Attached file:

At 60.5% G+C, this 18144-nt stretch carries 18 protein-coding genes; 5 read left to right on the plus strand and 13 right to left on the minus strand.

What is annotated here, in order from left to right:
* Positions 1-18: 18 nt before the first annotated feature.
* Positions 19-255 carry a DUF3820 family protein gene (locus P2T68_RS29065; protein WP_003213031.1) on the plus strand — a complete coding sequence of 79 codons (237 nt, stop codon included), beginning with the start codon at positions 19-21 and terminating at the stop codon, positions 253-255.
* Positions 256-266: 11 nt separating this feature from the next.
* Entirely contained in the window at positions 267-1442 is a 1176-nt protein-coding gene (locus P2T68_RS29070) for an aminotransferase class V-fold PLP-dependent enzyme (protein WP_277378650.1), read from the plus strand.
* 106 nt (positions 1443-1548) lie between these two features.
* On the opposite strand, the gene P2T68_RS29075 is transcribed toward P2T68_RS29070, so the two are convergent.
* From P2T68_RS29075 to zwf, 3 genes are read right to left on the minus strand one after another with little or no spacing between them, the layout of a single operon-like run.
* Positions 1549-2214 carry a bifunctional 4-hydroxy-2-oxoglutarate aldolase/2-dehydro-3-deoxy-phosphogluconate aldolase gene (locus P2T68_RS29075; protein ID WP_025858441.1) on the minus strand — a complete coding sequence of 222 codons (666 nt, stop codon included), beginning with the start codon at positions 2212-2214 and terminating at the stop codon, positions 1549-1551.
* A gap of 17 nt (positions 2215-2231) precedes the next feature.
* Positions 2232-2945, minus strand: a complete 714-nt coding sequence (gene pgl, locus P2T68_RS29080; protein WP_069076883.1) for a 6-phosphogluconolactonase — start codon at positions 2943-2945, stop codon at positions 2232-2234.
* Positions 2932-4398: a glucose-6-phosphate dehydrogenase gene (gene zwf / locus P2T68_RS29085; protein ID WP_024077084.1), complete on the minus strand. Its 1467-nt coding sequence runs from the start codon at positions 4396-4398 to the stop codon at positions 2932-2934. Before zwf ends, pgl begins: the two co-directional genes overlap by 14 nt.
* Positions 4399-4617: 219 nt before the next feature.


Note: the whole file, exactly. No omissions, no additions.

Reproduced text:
At 60.5% G+C, this 18144-nt stretch carries 18 protein-coding genes; 5 read left to right on the plus strand and 13 right to left on the minus strand.

What is annotated here, in order from left to right:
* Positions 1-18: 18 nt before the first annotated feature.
* Positions 19-255 carry a DUF3820 family protein gene (locus P2T68_RS29065; protein WP_003213031.1) on the plus strand — a complete coding sequence of 79 codons (237 nt, stop codon included), beginning with the start codon at positions 19-21 and terminating at the stop codon, positions 253-255.
* Positions 256-266: 11 nt separating this feature from the next.
* Entirely contained in the window at positions 267-1442 is a 1176-nt protein-coding gene (locus P2T68_RS29070) for an aminotransferase class V-fold PLP-dependent enzyme (protein WP_277378650.1), read from the plus strand.
* 106 nt (positions 1443-1548) lie between these two features.
* On the opposite strand, the gene P2T68_RS29075 is transcribed toward P2T68_RS29070, so the two are convergent.
* From P2T68_RS29075 to zwf, 3 genes are read right to left on the minus strand one after another with little or no spacing between them, the layout of a single operon-like run.
* Positions 1549-2214 carry a bifunctional 4-hydroxy-2-oxoglutarate aldolase/2-dehydro-3-deoxy-phosphogluconate aldolase gene (locus P2T68_RS29075; protein ID WP_025858441.1) on the minus strand — a complete coding sequence of 222 codons (666 nt, stop codon included), beginning with the start codon at positions 2212-2214 and terminating at the stop codon, positions 1549-1551.
* A gap of 17 nt (positions 2215-2231) precedes the next feature.
* Positions 2232-2945, minus strand: a complete 714-nt coding sequence (gene pgl, locus P2T68_RS29080; protein WP_069076883.1) for a 6-phosphogluconolactonase — start codon at positions 2943-2945, stop codon at positions 2232-2234.
* Positions 2932-4398: a glucose-6-phosphate dehydrogenase gene (gene zwf / locus P2T68_RS29085; protein ID WP_024077084.1), complete on the minus strand. Its 1467-nt coding sequence runs from the start codon at positions 4396-4398 to the stop codon at positions 2932-2934. Before zwf ends, pgl begins: the two co-directional genes overlap by 14 nt.
* Positions 4399-4617: 219 nt before the next feature.